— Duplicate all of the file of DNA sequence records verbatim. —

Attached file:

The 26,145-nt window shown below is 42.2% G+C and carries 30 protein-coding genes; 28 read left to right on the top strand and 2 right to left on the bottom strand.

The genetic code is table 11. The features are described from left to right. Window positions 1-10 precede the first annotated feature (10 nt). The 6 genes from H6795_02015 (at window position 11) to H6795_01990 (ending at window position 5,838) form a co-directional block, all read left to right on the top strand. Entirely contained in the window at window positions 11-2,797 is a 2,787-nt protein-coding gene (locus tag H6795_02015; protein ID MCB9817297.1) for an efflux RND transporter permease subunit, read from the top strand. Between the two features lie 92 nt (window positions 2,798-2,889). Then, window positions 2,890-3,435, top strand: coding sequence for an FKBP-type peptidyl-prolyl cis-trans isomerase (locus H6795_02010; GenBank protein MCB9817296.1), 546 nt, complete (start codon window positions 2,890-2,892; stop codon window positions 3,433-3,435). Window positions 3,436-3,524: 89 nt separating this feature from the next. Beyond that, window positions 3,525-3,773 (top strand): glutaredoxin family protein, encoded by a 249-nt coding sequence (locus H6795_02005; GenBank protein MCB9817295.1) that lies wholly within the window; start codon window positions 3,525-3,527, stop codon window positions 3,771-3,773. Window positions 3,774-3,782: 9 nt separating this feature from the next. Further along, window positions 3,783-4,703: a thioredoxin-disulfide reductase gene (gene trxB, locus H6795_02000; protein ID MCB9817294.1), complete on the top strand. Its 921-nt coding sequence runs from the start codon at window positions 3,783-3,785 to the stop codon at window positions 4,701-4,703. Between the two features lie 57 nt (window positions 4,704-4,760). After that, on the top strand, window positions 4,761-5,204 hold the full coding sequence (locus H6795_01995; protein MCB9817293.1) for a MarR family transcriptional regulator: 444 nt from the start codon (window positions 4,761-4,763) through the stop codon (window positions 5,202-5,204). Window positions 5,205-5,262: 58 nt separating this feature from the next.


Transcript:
The 26,145-nt window shown below is 42.2% G+C and carries 30 protein-coding genes; 28 read left to right on the top strand and 2 right to left on the bottom strand.

The genetic code is table 11. The features are described from left to right. Window positions 1-10 precede the first annotated feature (10 nt). The 6 genes from H6795_02015 (at window position 11) to H6795_01990 (ending at window position 5,838) form a co-directional block, all read left to right on the top strand. Entirely contained in the window at window positions 11-2,797 is a 2,787-nt protein-coding gene (locus tag H6795_02015; protein ID MCB9817297.1) for an efflux RND transporter permease subunit, read from the top strand. Between the two features lie 92 nt (window positions 2,798-2,889). Then, window positions 2,890-3,435, top strand: coding sequence for an FKBP-type peptidyl-prolyl cis-trans isomerase (locus H6795_02010; GenBank protein MCB9817296.1), 546 nt, complete (start codon window positions 2,890-2,892; stop codon window positions 3,433-3,435). Window positions 3,436-3,524: 89 nt separating this feature from the next. Beyond that, window positions 3,525-3,773 (top strand): glutaredoxin family protein, encoded by a 249-nt coding sequence (locus H6795_02005; GenBank protein MCB9817295.1) that lies wholly within the window; start codon window positions 3,525-3,527, stop codon window positions 3,771-3,773. Window positions 3,774-3,782: 9 nt separating this feature from the next. Further along, window positions 3,783-4,703: a thioredoxin-disulfide reductase gene (gene trxB, locus H6795_02000; protein ID MCB9817294.1), complete on the top strand. Its 921-nt coding sequence runs from the start codon at window positions 3,783-3,785 to the stop codon at window positions 4,701-4,703. Between the two features lie 57 nt (window positions 4,704-4,760). After that, on the top strand, window positions 4,761-5,204 hold the full coding sequence (locus H6795_01995; protein MCB9817293.1) for a MarR family transcriptional regulator: 444 nt from the start codon (window positions 4,761-4,763) through the stop codon (window positions 5,202-5,204). Window positions 5,205-5,262: 58 nt separating this feature from the next.